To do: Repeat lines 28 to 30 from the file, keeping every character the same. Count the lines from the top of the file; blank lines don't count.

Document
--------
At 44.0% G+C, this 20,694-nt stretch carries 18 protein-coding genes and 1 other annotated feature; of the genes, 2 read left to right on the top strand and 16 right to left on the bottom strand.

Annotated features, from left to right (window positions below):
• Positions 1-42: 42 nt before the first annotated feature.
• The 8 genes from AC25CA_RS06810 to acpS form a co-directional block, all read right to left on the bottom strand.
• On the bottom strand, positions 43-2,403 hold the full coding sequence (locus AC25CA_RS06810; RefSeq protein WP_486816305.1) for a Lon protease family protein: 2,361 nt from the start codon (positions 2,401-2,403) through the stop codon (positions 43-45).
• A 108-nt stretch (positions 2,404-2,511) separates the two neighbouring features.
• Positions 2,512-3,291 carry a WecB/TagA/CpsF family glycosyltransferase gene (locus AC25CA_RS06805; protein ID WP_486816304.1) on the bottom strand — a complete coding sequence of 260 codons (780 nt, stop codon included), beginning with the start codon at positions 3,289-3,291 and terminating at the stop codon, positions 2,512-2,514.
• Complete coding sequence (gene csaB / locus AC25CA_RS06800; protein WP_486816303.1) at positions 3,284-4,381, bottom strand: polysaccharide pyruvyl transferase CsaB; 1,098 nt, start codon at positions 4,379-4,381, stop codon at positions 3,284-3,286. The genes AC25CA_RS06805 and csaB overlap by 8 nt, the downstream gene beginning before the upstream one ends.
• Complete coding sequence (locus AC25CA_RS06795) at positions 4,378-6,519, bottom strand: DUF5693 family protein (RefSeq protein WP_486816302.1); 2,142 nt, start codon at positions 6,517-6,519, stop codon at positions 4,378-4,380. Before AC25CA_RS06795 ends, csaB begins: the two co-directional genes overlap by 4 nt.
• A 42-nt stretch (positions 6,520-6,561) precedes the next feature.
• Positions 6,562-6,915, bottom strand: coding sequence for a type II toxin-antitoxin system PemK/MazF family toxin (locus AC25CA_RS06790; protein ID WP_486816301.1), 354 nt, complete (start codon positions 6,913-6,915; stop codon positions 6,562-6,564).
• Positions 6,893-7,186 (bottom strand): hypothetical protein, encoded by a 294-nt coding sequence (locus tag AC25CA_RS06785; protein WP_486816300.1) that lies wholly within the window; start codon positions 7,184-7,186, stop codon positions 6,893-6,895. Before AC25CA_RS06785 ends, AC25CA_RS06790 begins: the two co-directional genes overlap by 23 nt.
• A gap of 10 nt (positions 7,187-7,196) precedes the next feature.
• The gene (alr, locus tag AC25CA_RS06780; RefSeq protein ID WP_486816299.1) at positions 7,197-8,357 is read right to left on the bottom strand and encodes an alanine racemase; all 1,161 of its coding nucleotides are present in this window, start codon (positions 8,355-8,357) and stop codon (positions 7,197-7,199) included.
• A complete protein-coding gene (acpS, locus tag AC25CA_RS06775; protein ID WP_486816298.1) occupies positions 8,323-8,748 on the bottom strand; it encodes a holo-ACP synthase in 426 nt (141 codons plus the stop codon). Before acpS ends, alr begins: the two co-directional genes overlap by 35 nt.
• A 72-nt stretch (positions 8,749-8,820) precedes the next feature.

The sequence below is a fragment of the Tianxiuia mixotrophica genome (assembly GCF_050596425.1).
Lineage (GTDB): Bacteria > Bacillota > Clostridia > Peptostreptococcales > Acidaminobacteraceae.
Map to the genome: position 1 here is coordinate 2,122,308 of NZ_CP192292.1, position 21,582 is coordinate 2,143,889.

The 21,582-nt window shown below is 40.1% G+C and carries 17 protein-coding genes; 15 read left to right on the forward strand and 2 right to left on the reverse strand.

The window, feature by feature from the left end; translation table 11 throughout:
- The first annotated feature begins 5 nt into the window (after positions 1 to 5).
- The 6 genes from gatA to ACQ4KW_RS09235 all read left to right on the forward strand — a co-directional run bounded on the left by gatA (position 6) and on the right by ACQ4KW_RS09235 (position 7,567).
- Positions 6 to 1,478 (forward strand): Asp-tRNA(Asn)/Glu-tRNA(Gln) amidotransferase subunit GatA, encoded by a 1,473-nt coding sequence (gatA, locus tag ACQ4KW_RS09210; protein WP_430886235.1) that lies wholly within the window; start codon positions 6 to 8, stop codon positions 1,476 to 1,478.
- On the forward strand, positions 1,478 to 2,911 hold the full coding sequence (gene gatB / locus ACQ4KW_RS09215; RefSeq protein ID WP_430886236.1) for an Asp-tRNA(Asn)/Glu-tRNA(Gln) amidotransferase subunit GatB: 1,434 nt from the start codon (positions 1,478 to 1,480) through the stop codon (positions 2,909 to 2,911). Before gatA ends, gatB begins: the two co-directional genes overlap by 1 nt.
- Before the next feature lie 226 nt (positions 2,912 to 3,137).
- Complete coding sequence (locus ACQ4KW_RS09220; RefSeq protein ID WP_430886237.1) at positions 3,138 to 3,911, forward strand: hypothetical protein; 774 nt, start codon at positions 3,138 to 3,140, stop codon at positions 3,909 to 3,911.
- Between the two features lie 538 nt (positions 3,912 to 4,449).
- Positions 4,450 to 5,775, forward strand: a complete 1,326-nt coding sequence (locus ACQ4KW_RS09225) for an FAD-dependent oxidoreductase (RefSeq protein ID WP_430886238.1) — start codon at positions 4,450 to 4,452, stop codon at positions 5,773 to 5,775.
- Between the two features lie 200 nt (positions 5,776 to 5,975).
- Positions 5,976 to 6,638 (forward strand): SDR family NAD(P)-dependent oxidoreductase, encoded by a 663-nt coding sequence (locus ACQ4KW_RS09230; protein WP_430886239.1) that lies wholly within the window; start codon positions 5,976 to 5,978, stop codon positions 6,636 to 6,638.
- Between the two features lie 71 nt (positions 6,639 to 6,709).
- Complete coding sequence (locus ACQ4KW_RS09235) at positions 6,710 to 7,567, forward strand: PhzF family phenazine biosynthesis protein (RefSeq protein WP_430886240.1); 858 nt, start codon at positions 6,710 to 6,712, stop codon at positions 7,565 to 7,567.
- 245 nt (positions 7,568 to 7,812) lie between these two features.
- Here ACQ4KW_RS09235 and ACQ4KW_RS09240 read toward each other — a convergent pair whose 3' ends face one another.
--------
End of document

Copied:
- Between the two features lie 538 nt (positions 3,912 to 4,449).
- Positions 4,450 to 5,775, forward strand: a complete 1,326-nt coding sequence (locus ACQ4KW_RS09225) for an FAD-dependent oxidoreductase (RefSeq protein ID WP_430886238.1) — start codon at positions 4,450 to 4,452, stop codon at positions 5,773 to 5,775.
- Between the two features lie 200 nt (positions 5,776 to 5,975).